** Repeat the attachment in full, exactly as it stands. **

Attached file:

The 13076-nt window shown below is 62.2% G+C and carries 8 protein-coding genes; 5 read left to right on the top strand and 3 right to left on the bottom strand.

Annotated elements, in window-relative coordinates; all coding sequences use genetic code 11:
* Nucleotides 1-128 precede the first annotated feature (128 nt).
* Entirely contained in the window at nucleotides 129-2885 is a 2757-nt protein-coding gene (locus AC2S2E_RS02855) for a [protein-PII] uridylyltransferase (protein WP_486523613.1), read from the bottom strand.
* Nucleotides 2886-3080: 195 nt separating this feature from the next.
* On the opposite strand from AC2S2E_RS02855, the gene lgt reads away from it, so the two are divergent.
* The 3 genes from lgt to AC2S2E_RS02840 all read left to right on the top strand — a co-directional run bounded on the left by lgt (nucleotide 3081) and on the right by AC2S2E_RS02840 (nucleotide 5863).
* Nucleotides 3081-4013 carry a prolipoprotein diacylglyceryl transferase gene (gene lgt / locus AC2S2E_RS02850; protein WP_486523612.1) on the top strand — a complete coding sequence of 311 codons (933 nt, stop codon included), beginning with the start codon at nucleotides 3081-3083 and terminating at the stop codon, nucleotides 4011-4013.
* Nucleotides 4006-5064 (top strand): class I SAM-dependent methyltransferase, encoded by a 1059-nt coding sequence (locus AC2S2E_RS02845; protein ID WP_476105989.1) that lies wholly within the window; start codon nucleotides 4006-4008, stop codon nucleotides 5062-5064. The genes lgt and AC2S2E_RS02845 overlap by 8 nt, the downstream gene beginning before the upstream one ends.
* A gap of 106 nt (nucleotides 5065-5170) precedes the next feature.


The 13076-nt window shown below is 62.2% G+C and carries 8 protein-coding genes; 5 read left to right on the top strand and 3 right to left on the bottom strand.

Annotated elements, in window-relative coordinates; all coding sequences use genetic code 11:
* Nucleotides 1-128 precede the first annotated feature (128 nt).
* Entirely contained in the window at nucleotides 129-2885 is a 2757-nt protein-coding gene (locus AC2S2E_RS02855) for a [protein-PII] uridylyltransferase (protein WP_486523613.1), read from the bottom strand.
* Nucleotides 2886-3080: 195 nt separating this feature from the next.
* On the opposite strand from AC2S2E_RS02855, the gene lgt reads away from it, so the two are divergent.
* The 3 genes from lgt to AC2S2E_RS02840 all read left to right on the top strand — a co-directional run bounded on the left by lgt (nucleotide 3081) and on the right by AC2S2E_RS02840 (nucleotide 5863).
* Nucleotides 3081-4013 carry a prolipoprotein diacylglyceryl transferase gene (gene lgt / locus AC2S2E_RS02850; protein WP_486523612.1) on the top strand — a complete coding sequence of 311 codons (933 nt, stop codon included), beginning with the start codon at nucleotides 3081-3083 and terminating at the stop codon, nucleotides 4011-4013.
* Nucleotides 4006-5064 (top strand): class I SAM-dependent methyltransferase, encoded by a 1059-nt coding sequence (locus AC2S2E_RS02845; protein ID WP_476105989.1) that lies wholly within the window; start codon nucleotides 4006-4008, stop codon nucleotides 5062-5064. The genes lgt and AC2S2E_RS02845 overlap by 8 nt, the downstream gene beginning before the upstream one ends.
* A gap of 106 nt (nucleotides 5065-5170) precedes the next feature.